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HelloThis is Samuel and I will discuss this and provide you information in this regard.Every party in a civil or criminal jury trial has a right to give a closing argument.
It is a fundamental part of the due process right to be heard. Most states have a statute that reads something like this:
Scope of argument. At the close of the evidence, the respective parties, or their counsel, shall be entitled to sum up the facts to the jury. In their addresses to the jury they shall be allowed ample scope and latitude for argument upon, and illustration of any and all facts involved in the cause, and the evidence tending either to prove or disprove the same. They shall not be forbidden to argue the law of the case to the jury, but shall not assume to instruct the jury upon the law in such a manner as to encroach upon the function of the court to so instruct the jury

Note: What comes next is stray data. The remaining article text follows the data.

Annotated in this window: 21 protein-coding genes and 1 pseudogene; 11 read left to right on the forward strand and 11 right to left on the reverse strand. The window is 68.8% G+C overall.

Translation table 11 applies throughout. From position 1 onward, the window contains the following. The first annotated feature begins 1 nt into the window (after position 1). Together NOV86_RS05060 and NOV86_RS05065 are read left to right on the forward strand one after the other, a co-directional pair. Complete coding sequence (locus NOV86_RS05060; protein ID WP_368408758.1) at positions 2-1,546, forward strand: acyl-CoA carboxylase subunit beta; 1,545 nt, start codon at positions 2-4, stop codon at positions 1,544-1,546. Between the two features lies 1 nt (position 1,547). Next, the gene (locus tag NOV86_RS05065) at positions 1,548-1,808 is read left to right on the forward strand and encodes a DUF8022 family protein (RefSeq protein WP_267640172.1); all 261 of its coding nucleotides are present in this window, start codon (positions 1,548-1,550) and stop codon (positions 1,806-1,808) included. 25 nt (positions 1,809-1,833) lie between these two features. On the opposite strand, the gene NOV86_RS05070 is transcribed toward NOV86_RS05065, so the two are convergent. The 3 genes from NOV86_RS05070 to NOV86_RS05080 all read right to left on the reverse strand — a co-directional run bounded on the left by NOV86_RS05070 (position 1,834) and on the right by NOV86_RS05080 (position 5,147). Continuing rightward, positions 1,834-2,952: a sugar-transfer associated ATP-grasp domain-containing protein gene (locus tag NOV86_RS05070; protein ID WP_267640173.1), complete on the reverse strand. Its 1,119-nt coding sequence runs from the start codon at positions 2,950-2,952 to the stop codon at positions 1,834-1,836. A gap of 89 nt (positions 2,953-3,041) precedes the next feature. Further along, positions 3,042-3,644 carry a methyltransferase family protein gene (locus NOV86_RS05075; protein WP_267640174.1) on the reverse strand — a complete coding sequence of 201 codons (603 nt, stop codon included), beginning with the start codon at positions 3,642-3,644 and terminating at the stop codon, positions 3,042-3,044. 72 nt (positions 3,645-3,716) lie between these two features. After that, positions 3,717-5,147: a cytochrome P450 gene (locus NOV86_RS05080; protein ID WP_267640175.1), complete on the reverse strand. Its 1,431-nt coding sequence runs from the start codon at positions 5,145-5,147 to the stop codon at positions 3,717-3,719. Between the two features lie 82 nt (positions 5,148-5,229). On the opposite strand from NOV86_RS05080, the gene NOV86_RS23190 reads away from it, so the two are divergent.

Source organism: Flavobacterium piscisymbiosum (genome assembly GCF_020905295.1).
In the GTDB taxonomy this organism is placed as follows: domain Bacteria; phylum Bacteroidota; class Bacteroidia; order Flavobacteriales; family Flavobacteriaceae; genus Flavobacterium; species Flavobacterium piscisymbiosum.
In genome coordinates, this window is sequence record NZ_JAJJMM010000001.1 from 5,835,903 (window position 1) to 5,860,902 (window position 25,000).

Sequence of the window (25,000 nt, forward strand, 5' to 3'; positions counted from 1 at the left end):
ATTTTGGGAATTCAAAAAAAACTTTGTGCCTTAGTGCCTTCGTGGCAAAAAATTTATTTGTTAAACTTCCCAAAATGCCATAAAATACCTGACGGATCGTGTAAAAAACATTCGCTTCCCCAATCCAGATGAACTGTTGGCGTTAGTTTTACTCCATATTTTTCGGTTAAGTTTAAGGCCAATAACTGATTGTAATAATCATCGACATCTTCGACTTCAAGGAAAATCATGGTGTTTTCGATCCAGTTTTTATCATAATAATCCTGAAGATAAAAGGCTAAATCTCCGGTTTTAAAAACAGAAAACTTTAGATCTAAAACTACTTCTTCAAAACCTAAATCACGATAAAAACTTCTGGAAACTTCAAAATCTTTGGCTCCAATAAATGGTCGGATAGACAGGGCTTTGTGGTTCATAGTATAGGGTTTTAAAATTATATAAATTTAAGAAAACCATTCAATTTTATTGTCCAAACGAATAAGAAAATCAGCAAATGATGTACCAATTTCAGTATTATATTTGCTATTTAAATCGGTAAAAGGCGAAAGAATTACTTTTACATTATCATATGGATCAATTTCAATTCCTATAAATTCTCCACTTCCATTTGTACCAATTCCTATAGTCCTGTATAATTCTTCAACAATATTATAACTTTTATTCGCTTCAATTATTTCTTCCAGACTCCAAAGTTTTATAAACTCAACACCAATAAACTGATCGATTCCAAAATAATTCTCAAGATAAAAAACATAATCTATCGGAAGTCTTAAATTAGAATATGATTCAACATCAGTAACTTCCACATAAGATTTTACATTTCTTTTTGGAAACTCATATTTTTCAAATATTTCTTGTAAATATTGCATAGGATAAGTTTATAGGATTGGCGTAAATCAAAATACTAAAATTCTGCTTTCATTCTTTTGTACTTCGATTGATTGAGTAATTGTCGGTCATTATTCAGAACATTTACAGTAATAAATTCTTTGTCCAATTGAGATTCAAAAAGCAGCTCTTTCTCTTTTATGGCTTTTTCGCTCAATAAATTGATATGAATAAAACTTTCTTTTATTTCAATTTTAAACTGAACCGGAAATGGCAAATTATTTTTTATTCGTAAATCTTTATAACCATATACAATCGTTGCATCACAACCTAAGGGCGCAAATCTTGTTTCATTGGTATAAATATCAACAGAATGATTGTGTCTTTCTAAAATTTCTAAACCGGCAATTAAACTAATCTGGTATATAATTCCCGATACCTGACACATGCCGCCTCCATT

See, e.g., Herring v. New York, 422 U.S. 853 (1975) (criminal defendant has sixth amendment right to give closing argument); Speer v. Barry, 503 A.2d 409, 411 (Pa. Super. 1985) (civil litigant has right to argue)